This is not about whether you are a fan of charter schools or choice. This is, however, an interesting case about transparency and accountability. This particular story has been covered extensively by Mercedes Schneider, teacher and blogger.  You can read about her research on this story here, here, and here.   We are reposting a condensed version of her vast coverage, and a few new wrinkles, in hopes of shedding light on the many questions this raises.

In a nutshell:

  1. A self-claimed “grassroots” Montessori Charter School, Great Work, was recently proposed (and denied) in a Colorado district.
  2. Last week, some of the folks representing the proposed charter school appealed this denial to the Colorado Board of Education, whom after hearing comments from attorneys/reps on both sides, sent the decision back to the Jefferson County School District for re-consideration.

Why is this interesting?   Listen to this  December 14 audio/ partial transcripts from the Colorado Board of Ed hearing, posted by Mercedes. (Great Work testimony begins at 14-minute mark.)

If you listened to the audio, read the blogs from Mercedes, you would know that this particular Great Work Montessori School has ties to Walton money, as in James Walton, grandson of  Sam Walton, billionaire, whose Walton Foundation also funds Jeb Bush’s Pro-Common Core, Foundation for Excellence in Education.

  1.  The proposed Great Work Montessori Charter will lease the land from a nonprofit known as TGNA, according to Mr. Bethke, Great Work attorney. However, as you will see, TGNA is apparently NOT a nonprofit, it is an LLC, and sources say TGNA is tied to Walton.  (More on that later.)
  2. Children will be charged tuition to attend this public Great Work Montessori preschool.    (Great Work will charge $1,500 per month for 3 and 4 year olds; this is nearly twice the tuition for neighboring Denison Montessori.)  Even if they reduce the rate by half, how many neighborhood families can afford even a sliding scale fee of $750 a month, per child at Great Work?  How will this expensive school serve the many low-income families in the area?  The Great Work budget depends on 30% of their students to pay full tuition; this was a budget concern addressed by the Jefferson County School Board.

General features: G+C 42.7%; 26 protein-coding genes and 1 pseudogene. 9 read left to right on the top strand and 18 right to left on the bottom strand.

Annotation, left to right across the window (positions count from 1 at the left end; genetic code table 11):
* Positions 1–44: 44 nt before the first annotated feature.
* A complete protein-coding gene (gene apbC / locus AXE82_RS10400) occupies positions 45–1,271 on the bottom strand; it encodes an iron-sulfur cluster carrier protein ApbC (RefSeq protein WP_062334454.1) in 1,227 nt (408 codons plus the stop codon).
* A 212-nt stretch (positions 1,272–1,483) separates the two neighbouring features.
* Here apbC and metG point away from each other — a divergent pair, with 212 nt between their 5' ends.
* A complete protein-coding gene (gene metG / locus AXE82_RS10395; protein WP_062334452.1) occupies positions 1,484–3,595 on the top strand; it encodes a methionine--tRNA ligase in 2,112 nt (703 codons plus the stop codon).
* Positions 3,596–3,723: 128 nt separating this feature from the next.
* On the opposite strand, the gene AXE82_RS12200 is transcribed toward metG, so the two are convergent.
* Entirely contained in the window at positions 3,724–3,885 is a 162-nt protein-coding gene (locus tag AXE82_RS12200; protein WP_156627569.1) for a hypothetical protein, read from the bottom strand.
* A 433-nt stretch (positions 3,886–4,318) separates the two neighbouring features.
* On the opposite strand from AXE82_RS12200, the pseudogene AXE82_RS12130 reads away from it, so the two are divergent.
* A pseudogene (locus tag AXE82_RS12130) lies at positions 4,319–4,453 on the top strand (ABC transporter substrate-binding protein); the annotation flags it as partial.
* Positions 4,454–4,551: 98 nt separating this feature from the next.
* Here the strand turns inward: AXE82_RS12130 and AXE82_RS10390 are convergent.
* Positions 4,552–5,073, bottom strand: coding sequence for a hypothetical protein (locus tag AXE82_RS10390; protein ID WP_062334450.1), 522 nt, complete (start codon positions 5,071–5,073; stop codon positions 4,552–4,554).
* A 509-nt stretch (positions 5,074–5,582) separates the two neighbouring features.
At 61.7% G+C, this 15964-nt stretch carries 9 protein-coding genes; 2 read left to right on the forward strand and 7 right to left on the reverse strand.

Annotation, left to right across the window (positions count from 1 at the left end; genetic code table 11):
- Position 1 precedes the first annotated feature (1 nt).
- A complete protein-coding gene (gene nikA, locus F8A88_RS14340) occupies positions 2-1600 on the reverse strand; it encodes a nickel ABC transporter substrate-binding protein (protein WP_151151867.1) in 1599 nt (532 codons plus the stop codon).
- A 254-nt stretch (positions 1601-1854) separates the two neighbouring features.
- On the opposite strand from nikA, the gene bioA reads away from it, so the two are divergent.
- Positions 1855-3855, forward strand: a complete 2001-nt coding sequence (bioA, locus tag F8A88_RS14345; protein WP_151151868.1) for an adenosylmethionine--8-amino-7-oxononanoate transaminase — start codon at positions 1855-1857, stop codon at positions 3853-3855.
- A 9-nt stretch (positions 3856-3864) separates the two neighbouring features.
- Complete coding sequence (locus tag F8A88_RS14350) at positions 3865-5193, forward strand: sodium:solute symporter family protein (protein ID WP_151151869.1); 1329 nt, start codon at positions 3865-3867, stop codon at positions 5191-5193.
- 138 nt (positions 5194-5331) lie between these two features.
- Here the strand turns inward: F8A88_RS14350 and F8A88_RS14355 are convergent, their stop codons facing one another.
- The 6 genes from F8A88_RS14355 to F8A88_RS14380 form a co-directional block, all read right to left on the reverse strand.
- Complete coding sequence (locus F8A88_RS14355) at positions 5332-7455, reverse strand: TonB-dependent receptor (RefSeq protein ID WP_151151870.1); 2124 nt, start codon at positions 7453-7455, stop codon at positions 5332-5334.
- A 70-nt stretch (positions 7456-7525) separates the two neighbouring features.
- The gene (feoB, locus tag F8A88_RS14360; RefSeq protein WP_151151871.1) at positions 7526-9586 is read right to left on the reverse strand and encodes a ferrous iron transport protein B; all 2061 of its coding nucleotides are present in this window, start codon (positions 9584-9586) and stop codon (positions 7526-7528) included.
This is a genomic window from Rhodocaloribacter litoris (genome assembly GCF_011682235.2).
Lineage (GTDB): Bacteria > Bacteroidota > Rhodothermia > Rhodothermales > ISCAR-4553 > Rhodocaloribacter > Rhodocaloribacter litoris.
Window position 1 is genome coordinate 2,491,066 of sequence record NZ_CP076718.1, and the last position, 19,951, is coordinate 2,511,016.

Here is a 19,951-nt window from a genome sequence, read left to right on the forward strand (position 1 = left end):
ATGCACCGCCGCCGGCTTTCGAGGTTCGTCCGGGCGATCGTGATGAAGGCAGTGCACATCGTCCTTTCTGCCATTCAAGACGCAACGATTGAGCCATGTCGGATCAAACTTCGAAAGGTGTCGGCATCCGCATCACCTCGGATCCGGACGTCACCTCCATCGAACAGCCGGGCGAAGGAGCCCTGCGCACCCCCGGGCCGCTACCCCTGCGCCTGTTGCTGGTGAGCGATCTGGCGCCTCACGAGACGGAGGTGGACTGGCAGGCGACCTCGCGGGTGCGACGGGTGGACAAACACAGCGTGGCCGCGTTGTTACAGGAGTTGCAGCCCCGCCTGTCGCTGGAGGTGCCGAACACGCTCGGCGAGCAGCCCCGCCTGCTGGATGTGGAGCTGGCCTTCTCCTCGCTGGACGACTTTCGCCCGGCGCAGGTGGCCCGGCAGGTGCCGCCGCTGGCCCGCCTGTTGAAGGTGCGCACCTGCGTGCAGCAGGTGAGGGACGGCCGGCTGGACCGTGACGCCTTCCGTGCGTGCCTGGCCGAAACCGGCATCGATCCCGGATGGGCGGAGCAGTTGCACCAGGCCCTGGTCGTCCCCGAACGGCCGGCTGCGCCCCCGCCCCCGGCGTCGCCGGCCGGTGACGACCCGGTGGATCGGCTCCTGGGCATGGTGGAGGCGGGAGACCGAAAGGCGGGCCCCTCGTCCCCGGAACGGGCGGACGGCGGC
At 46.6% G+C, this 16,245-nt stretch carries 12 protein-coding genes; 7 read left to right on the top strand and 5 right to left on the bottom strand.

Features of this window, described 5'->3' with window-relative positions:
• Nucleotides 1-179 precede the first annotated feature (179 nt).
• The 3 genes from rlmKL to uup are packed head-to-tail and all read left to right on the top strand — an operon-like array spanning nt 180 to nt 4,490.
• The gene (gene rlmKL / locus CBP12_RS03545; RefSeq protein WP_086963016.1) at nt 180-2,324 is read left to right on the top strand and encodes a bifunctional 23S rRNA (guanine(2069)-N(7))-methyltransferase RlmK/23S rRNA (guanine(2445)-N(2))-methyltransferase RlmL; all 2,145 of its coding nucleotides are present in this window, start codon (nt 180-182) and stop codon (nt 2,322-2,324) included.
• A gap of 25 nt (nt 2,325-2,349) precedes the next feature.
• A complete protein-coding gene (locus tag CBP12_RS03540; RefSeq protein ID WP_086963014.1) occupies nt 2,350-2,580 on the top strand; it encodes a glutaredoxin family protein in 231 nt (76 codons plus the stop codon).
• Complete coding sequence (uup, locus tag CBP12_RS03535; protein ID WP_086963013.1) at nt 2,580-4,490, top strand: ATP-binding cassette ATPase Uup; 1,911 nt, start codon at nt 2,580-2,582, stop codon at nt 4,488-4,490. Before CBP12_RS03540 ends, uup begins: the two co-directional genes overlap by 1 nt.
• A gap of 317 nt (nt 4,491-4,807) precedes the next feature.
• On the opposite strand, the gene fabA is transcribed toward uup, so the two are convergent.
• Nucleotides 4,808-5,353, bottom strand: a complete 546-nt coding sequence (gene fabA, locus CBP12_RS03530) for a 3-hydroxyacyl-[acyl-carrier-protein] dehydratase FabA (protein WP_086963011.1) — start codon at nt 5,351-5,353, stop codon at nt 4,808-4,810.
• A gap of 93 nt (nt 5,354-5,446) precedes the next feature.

3. During the Colorado State Board of Ed meeting, you can hear Mr. Bethke, the attorney for the proposed Great Work Montessori Charter, state that the proposed site of the new Great Work Charter is an “under-served area, with no existing pre-schools in the area.” However, you can see by the map, there are several existing elementary schools and preschools in the vicinity, including Montessori schools/preschools very near the proposed Great Work Montessori Charter site, at 5300 W. Center Avenue 80226.  ie:  Little Lyceum Montessori (preschool starts at 2 months)  is 0.5 miles from the proposed GW Montessori.  Denison Montessori  (preschool starts at 3 years old) is 1.8 miles from proposed GW Montessori.  What will happen to these existing, nearby schools if Great Work Montessori moves in?     .                                                                                                                                                                                                    preschools-and-schools-near-gw-deane-and-brady-crop                            
  4. The proposed Great Work Montessori Charter is being promoted as a “parent-led” grassroots charter.  However,  Great Work did not  have parents included on their board, until the district objected, and asked for parents to be included on the school’s governing board.